Jeremy Ward and Elizabeth Morrison

MIDDLEBURY, Vt.—Two members of the Middlebury College faculty —Elizabeth Morrison of the religion department and Jeremy Ward of the biology department—have been promoted from assistant professor to the rank of associate professor without limit of tenure.

The board of trustees, at its meeting in May, accepted the recommendations of President Ronald D. Liebowitz and the board’s educational affairs committee in promoting the two faculty members. Their promotions take effect July 1, 2010.

Elizabeth Morrison received her B.A. in religion from Amherst College, and her M.A. and Ph.D. in religious studies from Stanford University. A member of the Middlebury faculty since 2003, her book “The Power of Patriarchs: Qisong and Lineage in Chinese Buddhism” was released this year by Brill, a scholarly publishing house based in Leiden, The Netherlands.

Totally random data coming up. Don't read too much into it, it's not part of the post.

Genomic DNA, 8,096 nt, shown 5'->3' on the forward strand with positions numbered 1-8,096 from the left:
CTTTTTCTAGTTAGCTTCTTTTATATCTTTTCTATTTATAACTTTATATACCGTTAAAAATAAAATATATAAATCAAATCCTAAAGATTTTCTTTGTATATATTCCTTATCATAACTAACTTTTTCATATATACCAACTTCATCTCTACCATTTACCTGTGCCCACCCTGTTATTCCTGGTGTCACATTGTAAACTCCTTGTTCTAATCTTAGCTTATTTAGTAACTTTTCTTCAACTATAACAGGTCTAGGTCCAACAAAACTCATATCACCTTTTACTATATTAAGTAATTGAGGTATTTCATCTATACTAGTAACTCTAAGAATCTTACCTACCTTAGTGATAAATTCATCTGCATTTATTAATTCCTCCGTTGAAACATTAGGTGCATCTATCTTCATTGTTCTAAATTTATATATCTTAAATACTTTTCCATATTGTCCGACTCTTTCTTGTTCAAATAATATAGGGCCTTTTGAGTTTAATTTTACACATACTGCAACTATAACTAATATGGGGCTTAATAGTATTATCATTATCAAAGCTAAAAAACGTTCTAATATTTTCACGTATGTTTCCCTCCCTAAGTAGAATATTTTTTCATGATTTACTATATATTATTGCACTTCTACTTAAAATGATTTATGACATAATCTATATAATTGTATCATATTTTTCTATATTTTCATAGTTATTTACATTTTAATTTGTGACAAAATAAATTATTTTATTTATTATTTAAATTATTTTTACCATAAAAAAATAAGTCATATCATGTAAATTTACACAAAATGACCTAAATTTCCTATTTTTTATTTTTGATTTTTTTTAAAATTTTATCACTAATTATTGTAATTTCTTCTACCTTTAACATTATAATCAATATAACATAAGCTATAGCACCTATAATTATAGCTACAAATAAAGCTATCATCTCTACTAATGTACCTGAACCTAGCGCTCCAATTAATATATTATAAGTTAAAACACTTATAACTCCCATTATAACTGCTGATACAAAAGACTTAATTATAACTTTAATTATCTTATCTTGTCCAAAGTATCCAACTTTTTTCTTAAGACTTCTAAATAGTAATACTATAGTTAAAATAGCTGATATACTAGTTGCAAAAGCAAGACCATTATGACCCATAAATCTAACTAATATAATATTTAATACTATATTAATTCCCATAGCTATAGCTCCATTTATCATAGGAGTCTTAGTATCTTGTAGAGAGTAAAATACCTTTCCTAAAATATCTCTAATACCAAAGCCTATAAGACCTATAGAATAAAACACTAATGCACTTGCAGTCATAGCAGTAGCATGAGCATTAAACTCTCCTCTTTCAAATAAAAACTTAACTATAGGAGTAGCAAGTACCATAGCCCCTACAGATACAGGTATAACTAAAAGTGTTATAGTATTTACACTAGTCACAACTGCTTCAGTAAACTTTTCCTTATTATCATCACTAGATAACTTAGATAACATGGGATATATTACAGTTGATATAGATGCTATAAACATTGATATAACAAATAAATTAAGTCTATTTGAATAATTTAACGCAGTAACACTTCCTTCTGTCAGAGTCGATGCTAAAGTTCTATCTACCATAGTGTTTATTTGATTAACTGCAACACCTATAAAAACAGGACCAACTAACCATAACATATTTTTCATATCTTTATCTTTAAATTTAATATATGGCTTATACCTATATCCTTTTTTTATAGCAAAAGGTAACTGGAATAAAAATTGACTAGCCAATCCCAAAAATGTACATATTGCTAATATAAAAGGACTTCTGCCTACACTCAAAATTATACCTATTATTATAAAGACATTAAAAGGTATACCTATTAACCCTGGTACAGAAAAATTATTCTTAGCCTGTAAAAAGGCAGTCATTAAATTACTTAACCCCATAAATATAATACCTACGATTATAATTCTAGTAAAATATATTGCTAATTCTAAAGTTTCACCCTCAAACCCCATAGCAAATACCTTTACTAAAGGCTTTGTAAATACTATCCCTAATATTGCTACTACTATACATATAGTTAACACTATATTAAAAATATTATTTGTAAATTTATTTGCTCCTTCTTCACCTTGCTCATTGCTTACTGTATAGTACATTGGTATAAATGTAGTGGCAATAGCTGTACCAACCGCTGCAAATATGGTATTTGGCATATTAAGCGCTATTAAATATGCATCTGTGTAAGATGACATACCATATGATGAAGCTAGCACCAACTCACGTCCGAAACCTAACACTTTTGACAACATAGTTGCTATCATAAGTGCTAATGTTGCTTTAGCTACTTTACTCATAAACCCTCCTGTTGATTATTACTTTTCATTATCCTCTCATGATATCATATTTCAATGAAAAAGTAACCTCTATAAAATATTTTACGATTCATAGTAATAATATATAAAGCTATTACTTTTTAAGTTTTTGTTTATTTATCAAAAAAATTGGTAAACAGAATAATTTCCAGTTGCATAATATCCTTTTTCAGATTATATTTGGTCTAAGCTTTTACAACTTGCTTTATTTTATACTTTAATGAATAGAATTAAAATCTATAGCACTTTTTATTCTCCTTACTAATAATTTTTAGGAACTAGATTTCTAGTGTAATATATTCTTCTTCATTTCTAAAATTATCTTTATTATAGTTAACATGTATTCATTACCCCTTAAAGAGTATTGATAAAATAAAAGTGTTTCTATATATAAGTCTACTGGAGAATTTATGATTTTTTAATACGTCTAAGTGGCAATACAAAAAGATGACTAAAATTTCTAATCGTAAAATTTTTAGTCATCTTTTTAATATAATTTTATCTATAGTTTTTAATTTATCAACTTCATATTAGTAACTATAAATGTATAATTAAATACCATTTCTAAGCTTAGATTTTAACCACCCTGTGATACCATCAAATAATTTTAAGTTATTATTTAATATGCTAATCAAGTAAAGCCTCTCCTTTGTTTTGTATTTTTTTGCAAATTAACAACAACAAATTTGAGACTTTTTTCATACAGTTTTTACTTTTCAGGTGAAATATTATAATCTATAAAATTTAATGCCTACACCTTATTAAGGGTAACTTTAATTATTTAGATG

Morrison, who studied at the Japanese School in the summer of 1997, has taught classes at Middlebury in Asian religious classics, food and eating in Asian religions, Chinese religions, Japanese religions, and the notion of self in East Asian religions. She enjoys “finding ways to give my students the skills they need to be analytic about religion and to understand religion as an historical phenomenon.”

Jeremy Ward received his B.A. and Ph.D. in cell biology and genetics from Cornell University, and was a postdoctoral fellow in mammalian genetics at the Jackson Laboratory in Bar Harbor, Maine, for three years. Among the courses he has developed at Middlebury is a new first-year seminar called “The Malleable Human,” in which students explore genetic, mechanical, and chemical modifications to the human form, and consider how such changes influence the perception of “humanness.”

A member of the faculty since 2003, Ward currently has a five-year National Science Foundation grant called “Toward the Genetics of Meiosis: Integration of Meiotic Molecular Biology and Public School Science Outreach.” Under the grant he conducts research with undergraduates on mice genomes and works to enhance science curricula for public school students in Addison County.

Earlier in the 2009-2010 academic year, two other members of the facultyKateri Carmola (political science) and Michael Sheridan (sociology/anthropology)—were promoted by the board of trustees to the rank of associate professor without limit of tenure, effective July 1.